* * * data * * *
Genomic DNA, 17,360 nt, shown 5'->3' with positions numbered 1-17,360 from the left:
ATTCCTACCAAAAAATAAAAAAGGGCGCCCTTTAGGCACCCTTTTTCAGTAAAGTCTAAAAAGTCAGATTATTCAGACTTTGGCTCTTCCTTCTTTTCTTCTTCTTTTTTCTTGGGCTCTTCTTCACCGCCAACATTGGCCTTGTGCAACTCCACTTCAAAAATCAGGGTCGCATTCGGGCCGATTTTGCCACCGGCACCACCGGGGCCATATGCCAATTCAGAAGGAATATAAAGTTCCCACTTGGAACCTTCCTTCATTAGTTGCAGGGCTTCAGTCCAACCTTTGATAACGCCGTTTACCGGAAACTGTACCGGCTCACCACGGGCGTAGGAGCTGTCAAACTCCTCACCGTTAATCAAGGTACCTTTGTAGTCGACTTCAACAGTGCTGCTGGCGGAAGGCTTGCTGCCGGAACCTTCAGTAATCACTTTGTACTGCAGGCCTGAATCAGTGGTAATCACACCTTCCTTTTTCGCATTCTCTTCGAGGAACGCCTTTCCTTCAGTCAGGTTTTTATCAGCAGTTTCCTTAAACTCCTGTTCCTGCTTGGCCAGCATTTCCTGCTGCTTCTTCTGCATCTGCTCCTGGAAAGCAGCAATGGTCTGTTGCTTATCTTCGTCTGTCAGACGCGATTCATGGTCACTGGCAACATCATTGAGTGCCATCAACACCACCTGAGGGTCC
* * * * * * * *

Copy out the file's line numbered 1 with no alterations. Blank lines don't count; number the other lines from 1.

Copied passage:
Genomic DNA, 17,360 nt, shown 5'->3' with positions numbered 1-17,360 from the left: